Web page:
Melbourne Graduate School of Education - Theses

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    Introducing instrumental students to improvisation
    Dipnall, Mark Fairlie ( 2012)
    Improvisation has been an integral component of music practice throughout a variety of world musics, such as the Indonesian Gamelan, Japanese Kabuki Theatre, African drumming, Australian Indigenous music, Klezmer music, the Indian Raga, Jazz and Popular music. Instrumental tuition, within the present system of Western Education, on the other hand, tends to emphasise an early and ongoing commitment to the reading of notated music. Some of the literature in the area suggests that the emphasis for instrumental tuition should be concerned with improvisation thus producing opportunities to achieve a more personalised and independent result with music expression. By including improvisation within regular tuition the student instrumentalist could feel more at one with his or her own voice and imagination, rather than attempting to take on the role of reproducing the character and style of another person's notation. This thesis focussed on the development and provision of improvised music activities with high school students from Years 10 and 11. Consideration was given to how these improvised music activities might have impacted not only their improvisational skills but also broader attitudes to music. The study included a specifically designed curriculum emphasising improvisational techniques. It was constructed and implemented over a ten-week period with accompanying interviews, questionnaire and video. The aim of the study was to assess the impact of the implementation of this curriculum and how it could assist the learning and teaching of improvisation. The study's performance-ensemble consisted of rhythm and lead instrumentalists where all participants had the opportunity to engage with specific instrumental techniques that assisted the expression of improvisation. Simultaneously, all participants had the liberty of managing the lesson-content with original extemporised melody and composition. The results showed the participants experienced increased confidence with improvisation. The conclusion suggests that improvisation be viewed as an integral component within the teaching and learning of instrumental music.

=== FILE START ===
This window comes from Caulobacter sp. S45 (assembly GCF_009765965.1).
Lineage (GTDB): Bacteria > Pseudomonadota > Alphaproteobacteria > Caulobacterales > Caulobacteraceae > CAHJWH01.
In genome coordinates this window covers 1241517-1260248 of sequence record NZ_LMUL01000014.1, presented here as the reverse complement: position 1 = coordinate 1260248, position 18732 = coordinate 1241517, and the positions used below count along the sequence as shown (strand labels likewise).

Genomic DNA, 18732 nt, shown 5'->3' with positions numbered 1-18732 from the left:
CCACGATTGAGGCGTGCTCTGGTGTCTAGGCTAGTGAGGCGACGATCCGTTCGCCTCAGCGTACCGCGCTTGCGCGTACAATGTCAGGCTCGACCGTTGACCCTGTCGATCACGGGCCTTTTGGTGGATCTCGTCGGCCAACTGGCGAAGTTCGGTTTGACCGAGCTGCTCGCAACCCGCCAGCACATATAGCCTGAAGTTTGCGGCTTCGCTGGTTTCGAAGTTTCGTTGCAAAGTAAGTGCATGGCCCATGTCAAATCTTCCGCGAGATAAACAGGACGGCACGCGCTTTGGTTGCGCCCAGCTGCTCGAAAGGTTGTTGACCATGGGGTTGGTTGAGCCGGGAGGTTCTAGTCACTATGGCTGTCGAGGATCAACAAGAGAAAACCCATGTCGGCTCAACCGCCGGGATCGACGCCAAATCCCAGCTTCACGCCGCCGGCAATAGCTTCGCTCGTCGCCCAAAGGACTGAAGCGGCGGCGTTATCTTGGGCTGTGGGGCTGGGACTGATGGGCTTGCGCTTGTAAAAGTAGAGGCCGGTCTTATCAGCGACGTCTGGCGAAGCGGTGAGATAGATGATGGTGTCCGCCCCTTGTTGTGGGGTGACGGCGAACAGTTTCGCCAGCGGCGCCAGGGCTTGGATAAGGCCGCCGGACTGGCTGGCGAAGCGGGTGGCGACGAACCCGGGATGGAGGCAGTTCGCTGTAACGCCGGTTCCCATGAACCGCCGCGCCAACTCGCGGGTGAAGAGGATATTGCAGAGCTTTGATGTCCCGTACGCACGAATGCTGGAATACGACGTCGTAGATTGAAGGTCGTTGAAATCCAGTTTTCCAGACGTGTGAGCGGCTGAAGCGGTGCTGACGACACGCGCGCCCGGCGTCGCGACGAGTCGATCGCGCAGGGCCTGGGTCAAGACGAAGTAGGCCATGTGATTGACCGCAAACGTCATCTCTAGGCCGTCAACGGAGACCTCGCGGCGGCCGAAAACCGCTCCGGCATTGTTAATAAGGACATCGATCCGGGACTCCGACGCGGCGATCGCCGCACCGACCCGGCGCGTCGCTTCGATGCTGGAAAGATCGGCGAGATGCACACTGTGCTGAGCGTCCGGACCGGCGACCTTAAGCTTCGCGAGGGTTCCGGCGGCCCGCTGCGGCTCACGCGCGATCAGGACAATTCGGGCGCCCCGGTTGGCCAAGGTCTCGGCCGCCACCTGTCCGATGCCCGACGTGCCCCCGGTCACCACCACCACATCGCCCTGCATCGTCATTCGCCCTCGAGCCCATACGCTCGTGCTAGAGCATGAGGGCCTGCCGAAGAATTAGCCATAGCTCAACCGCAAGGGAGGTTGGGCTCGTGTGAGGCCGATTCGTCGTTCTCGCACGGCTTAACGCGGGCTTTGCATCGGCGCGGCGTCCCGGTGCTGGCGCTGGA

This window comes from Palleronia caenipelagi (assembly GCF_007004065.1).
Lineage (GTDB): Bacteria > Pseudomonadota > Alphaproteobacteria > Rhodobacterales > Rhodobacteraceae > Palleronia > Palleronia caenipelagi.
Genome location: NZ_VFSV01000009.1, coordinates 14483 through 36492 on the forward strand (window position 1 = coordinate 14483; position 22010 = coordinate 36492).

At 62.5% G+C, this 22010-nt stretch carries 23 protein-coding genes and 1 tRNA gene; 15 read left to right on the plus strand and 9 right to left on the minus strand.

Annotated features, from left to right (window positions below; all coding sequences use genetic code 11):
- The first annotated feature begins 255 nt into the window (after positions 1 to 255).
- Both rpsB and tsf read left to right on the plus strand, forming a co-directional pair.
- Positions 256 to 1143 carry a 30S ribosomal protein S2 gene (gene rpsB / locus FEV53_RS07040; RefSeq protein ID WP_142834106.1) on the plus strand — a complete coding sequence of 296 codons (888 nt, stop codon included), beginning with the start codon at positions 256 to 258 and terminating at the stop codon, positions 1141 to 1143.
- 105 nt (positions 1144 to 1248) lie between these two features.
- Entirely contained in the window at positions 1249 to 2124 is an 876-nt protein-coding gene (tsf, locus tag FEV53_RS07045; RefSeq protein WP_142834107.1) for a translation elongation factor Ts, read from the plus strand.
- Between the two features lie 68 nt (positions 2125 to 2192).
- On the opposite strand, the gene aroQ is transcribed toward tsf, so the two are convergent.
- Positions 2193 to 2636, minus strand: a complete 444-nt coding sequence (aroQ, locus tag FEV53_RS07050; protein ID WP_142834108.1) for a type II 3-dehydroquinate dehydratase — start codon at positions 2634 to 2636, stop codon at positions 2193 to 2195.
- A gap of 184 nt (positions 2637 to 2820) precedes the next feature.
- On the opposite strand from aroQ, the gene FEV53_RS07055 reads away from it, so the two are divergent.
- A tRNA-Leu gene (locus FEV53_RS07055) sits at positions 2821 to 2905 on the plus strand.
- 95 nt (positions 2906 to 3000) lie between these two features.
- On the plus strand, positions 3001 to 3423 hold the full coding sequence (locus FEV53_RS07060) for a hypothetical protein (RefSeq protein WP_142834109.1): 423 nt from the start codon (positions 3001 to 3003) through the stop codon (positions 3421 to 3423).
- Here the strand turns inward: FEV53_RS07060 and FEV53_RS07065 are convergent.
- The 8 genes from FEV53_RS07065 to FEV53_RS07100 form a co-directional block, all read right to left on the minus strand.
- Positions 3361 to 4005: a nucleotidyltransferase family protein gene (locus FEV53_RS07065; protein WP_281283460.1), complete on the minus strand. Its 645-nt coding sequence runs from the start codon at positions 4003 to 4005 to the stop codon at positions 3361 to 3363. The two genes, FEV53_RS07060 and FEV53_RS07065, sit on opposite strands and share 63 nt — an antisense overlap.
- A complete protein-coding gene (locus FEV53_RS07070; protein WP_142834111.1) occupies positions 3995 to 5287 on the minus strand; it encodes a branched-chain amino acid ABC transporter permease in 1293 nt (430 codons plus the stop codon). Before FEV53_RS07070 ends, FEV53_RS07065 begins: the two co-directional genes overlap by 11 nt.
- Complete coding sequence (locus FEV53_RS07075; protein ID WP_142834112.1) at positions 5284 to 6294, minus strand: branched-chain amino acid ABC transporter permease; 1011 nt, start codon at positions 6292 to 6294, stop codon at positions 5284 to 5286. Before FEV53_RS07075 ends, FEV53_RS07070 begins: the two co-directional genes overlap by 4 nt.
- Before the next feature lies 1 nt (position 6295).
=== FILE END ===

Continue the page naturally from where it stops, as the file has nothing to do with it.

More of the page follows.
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    Thinking about historical thinking in the Australian Curriculum: History
    Martin, Gerard Francis ( 2012)